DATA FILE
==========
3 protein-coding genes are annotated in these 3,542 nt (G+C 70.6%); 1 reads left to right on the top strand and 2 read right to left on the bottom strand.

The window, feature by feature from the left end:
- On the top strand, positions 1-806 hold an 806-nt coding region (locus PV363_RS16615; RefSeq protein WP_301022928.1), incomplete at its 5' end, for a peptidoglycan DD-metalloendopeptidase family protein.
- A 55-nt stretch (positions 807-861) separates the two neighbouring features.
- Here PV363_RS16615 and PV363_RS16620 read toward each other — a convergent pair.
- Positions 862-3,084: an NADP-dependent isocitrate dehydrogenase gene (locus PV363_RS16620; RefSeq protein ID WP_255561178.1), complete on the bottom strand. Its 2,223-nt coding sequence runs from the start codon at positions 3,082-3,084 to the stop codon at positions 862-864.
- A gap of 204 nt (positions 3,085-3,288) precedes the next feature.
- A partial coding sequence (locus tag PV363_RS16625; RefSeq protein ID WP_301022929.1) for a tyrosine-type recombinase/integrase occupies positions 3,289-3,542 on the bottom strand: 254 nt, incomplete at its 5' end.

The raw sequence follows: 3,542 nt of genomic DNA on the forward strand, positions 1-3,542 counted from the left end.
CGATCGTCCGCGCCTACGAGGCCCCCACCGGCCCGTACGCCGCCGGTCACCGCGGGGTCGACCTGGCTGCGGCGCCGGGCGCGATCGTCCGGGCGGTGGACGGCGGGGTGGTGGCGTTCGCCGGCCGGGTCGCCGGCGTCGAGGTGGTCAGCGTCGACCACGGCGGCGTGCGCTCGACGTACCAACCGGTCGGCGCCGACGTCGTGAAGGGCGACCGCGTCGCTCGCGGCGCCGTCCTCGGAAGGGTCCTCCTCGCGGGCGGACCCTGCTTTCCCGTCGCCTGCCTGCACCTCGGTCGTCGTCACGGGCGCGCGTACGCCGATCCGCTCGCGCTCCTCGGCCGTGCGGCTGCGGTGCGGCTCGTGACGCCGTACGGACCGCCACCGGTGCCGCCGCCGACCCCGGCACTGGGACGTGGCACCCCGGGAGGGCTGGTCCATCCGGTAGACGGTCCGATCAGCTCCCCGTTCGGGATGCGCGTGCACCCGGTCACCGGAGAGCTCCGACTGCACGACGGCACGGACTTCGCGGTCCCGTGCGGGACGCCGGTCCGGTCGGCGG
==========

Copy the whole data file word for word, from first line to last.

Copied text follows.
3 protein-coding genes are annotated in these 3,542 nt (G+C 70.6%); 1 reads left to right on the top strand and 2 read right to left on the bottom strand.

The window, feature by feature from the left end:
- On the top strand, positions 1-806 hold an 806-nt coding region (locus PV363_RS16615; RefSeq protein WP_301022928.1), incomplete at its 5' end, for a peptidoglycan DD-metalloendopeptidase family protein.
- A 55-nt stretch (positions 807-861) separates the two neighbouring features.
- Here PV363_RS16615 and PV363_RS16620 read toward each other — a convergent pair.
- Positions 862-3,084: an NADP-dependent isocitrate dehydrogenase gene (locus PV363_RS16620; RefSeq protein ID WP_255561178.1), complete on the bottom strand. Its 2,223-nt coding sequence runs from the start codon at positions 3,082-3,084 to the stop codon at positions 862-864.
- A gap of 204 nt (positions 3,085-3,288) precedes the next feature.
- A partial coding sequence (locus tag PV363_RS16625; RefSeq protein ID WP_301022929.1) for a tyrosine-type recombinase/integrase occupies positions 3,289-3,542 on the bottom strand: 254 nt, incomplete at its 5' end.

The raw sequence follows: 3,542 nt of genomic DNA on the forward strand, positions 1-3,542 counted from the left end.
CGATCGTCCGCGCCTACGAGGCCCCCACCGGCCCGTACGCCGCCGGTCACCGCGGGGTCGACCTGGCTGCGGCGCCGGGCGCGATCGTCCGGGCGGTGGACGGCGGGGTGGTGGCGTTCGCCGGCCGGGTCGCCGGCGTCGAGGTGGTCAGCGTCGACCACGGCGGCGTGCGCTCGACGTACCAACCGGTCGGCGCCGACGTCGTGAAGGGCGACCGCGTCGCTCGCGGCGCCGTCCTCGGAAGGGTCCTCCTCGCGGGCGGACCCTGCTTTCCCGTCGCCTGCCTGCACCTCGGTCGTCGTCACGGGCGCGCGTACGCCGATCCGCTCGCGCTCCTCGGCCGTGCGGCTGCGGTGCGGCTCGTGACGCCGTACGGACCGCCACCGGTGCCGCCGCCGACCCCGGCACTGGGACGTGGCACCCCGGGAGGGCTGGTCCATCCGGTAGACGGTCCGATCAGCTCCCCGTTCGGGATGCGCGTGCACCCGGTCACCGGAGAGCTCCGACTGCACGACGGCACGGACTTCGCGGTCCCGTGCGGGACGCCGGTCCGGTCGGCGG